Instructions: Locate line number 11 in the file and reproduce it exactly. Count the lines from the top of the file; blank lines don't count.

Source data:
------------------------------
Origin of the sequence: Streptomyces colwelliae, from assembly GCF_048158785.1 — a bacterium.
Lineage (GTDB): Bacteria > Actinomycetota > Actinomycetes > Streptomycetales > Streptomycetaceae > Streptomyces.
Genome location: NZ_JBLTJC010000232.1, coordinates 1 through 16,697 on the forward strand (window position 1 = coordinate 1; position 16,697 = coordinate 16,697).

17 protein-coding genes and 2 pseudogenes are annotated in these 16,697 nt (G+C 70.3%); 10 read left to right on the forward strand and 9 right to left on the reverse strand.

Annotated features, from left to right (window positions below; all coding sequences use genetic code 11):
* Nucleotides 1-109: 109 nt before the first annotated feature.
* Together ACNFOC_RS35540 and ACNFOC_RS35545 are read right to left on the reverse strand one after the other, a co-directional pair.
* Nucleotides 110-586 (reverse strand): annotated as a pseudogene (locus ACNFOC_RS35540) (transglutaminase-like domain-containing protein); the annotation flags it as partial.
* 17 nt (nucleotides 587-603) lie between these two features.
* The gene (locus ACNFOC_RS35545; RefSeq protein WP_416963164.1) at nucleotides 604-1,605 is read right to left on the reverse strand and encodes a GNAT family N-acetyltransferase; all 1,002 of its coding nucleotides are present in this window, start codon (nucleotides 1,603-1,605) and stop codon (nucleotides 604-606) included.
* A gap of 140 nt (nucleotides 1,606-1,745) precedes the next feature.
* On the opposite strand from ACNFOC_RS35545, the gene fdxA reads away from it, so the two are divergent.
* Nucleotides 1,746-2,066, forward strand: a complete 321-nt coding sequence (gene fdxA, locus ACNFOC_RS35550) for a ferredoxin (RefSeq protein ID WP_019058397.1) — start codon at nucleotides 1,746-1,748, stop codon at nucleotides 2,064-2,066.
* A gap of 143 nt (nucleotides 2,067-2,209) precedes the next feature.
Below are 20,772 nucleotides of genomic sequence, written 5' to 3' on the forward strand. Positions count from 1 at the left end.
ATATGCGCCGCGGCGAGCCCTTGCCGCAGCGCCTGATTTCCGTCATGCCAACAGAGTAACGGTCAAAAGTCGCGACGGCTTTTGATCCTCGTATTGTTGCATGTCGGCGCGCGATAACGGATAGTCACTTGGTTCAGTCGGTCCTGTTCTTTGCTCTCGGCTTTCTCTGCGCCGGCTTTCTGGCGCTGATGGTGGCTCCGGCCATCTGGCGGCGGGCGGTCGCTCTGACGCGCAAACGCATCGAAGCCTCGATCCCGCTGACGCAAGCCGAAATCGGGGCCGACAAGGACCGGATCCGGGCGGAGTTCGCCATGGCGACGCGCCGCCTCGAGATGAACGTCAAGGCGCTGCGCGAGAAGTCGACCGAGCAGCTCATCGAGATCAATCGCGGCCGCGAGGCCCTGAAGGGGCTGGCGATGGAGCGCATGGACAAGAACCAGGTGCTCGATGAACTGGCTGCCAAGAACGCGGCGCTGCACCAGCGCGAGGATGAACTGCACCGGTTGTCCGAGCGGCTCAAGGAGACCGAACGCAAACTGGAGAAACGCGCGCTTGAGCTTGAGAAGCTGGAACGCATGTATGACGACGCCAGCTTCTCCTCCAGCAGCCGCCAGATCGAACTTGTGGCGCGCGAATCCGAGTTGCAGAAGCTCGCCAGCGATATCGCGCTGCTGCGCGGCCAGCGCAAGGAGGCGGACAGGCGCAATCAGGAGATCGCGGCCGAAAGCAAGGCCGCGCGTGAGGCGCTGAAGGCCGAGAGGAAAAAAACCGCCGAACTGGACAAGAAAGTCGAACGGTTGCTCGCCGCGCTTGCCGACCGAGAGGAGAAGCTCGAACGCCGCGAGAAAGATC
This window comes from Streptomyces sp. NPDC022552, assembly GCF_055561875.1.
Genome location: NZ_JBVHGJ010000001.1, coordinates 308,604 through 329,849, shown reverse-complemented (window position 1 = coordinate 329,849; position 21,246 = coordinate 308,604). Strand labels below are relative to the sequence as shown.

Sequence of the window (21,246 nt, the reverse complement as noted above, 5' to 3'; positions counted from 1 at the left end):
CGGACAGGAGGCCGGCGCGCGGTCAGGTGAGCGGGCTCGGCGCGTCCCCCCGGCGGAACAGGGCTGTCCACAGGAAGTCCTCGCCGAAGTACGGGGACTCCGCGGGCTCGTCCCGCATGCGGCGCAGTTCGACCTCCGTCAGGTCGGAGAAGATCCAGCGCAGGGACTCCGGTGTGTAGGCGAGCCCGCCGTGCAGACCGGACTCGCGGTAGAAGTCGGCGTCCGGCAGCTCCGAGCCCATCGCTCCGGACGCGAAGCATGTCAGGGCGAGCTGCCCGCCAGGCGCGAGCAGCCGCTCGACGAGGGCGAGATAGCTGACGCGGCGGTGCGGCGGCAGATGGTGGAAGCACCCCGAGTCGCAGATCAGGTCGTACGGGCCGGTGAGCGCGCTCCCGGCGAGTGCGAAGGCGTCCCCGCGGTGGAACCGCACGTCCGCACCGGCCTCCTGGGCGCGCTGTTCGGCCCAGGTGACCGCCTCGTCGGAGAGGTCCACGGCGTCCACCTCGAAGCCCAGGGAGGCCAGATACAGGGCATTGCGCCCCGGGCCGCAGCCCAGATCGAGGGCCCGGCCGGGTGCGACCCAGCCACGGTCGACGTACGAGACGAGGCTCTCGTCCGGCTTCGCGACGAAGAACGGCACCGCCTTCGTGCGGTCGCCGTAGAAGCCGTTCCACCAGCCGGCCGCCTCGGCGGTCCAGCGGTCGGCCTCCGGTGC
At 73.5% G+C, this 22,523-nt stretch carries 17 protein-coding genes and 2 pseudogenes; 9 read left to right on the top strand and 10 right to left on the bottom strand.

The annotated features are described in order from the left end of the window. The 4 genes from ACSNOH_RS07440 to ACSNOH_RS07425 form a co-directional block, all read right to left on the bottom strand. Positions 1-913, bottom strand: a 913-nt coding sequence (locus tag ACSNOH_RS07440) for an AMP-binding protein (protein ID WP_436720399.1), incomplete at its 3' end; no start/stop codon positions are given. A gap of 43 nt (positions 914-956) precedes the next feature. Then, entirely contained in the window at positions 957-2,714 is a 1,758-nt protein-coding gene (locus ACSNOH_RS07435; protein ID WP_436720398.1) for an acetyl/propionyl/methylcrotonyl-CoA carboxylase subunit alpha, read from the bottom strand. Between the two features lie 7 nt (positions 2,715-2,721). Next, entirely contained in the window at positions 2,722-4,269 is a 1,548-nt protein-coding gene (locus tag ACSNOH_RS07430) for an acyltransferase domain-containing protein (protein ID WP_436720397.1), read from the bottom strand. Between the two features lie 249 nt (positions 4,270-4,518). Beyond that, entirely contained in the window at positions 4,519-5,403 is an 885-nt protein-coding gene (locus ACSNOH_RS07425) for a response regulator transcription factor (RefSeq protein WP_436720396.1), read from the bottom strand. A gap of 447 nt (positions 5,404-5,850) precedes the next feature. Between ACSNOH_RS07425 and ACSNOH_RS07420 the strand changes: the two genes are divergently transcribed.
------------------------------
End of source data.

* A gap of 140 nt (nucleotides 1,606-1,745) precedes the next feature.